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Jul 20, 2022

Metasurface Optics for Space Applications

Posted by in categories: computing, nanotechnology, space

Metamaterial Space Applications:


In this presentation I will talk about nanophotonics, more specifically metasurfaces – subwavelength patterned surfaces – and explain how this can be used for space applications. As recently displayed by the stunning images from the James Webb space telescope, we often rely on recording the intensity of light (e.g. with a camera) to study the universe. However, light fundamentally has several additional degrees of freedom which can carry information, e.g. polarization, phase, and spectral content. While it is true that many conventional optical components can address these degrees of freedom individually (e.g., polarizers, phase retarders, and filters), metasurfaces enable general manipulations of phase, amplitude, and polarization on the nanoscale, thereby providing ample opportunity to create new versions of existing components and even enable functionality not possible using conventional technologies. In the presentation I will cover several examples of metasurfaces I have been working on and explain their relevance for space applications. I will attempt to explain the working principles, why metasurfaces can be useful, as well as how we fabricate metasurfaces in a cleanroom.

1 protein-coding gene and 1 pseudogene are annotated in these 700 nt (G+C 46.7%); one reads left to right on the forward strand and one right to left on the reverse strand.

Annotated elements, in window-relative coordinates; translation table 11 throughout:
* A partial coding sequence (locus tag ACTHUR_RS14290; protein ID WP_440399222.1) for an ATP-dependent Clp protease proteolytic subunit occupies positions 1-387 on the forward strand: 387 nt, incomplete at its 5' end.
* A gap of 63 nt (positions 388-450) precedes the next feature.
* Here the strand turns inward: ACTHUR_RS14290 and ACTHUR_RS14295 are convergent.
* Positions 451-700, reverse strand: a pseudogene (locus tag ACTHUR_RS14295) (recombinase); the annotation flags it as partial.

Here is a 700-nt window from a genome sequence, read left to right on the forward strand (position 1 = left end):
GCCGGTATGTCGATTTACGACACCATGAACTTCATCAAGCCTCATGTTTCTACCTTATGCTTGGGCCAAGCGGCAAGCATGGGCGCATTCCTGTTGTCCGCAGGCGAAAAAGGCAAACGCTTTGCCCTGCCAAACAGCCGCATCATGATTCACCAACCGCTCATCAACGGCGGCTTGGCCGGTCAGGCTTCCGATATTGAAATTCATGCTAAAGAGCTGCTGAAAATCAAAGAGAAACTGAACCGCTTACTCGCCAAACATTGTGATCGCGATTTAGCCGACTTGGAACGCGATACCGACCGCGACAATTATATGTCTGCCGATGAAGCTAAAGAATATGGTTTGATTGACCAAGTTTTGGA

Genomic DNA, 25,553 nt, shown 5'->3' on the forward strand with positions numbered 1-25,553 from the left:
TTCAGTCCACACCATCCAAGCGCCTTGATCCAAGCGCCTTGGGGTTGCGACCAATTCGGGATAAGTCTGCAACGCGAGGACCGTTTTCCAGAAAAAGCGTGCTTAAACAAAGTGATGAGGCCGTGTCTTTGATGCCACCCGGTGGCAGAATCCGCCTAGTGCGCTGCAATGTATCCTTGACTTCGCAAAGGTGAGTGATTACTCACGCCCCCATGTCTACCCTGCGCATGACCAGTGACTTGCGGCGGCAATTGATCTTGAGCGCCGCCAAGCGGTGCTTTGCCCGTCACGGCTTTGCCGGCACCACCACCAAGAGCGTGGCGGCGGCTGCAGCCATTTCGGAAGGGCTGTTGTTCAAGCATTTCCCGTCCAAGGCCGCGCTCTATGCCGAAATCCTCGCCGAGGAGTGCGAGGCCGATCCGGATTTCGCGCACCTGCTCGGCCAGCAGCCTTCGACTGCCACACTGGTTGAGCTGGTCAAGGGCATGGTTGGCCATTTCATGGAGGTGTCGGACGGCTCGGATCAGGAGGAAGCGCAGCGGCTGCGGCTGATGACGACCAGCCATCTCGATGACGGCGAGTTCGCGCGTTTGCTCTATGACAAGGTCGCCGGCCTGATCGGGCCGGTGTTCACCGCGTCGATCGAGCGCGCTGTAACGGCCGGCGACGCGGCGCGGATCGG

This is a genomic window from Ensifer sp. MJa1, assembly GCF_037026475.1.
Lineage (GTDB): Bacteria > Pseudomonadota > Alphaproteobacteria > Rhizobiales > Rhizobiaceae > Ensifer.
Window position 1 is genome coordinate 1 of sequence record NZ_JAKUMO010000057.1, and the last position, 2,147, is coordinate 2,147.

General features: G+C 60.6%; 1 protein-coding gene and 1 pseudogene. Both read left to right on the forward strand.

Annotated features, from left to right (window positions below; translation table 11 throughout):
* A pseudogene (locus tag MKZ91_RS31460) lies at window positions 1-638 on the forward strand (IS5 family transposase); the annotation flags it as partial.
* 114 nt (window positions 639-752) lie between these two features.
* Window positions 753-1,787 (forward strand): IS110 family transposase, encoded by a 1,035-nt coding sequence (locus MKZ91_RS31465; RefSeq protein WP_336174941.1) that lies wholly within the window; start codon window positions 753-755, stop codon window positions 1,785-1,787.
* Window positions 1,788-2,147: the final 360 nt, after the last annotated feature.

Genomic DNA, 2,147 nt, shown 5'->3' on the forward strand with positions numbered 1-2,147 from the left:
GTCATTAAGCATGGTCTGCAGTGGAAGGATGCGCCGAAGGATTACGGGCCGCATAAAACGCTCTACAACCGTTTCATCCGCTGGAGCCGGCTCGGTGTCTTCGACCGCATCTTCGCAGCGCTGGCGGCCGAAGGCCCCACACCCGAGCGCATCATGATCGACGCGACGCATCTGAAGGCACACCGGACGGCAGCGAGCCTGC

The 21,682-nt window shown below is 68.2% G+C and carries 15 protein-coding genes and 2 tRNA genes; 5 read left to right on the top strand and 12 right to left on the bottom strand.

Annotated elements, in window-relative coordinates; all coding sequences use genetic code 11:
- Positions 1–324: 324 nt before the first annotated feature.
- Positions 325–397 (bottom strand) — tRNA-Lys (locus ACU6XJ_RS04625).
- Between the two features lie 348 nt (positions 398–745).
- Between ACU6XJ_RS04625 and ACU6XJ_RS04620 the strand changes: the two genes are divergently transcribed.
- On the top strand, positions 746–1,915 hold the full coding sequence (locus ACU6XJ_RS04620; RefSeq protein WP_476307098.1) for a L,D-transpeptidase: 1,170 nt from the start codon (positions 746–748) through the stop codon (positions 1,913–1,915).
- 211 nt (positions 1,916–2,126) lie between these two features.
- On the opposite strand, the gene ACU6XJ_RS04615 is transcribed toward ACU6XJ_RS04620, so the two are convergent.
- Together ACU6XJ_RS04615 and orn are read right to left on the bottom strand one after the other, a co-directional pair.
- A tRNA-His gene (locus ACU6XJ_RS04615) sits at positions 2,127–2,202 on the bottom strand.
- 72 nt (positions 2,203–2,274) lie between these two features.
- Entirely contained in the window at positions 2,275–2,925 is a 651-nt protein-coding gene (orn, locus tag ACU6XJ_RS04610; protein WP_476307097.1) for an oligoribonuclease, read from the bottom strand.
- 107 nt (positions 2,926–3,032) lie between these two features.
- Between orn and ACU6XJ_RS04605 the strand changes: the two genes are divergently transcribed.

About the speaker: Dr. Tobias Wenger is a postdoc at JPL’s microdevices laboratory (MDL) where his main efforts relate to nanophotonics — light at the nanoscale – and how we can engineer structures and components in order to control light in new ways. Tobias received his PhD from Chalmers University of Technology, Sweden, where he worked on understanding the physical properties of plasmons in graphene.

At JPL, Tobias is applying his knowledge of subwavelength electromagnetics to design metasurface-based optical components, mainly for infrared wavelengths. Metasurfaces are a novel approach to optics which uses subwavelength elements for controlling the phase, amplitude and polarization of transmitted and/or reflected electromagnetic radiation. Tobias research interests intersect optics, computational electromagnetics, and microfabrication and he enjoys both the practical and theoretical aspects of this work. During his postdoc time at MDL, he has worked on metasurface-based optical concentrators, IR detectors, plasmonic filters, wavefront sensing, and grating replication.

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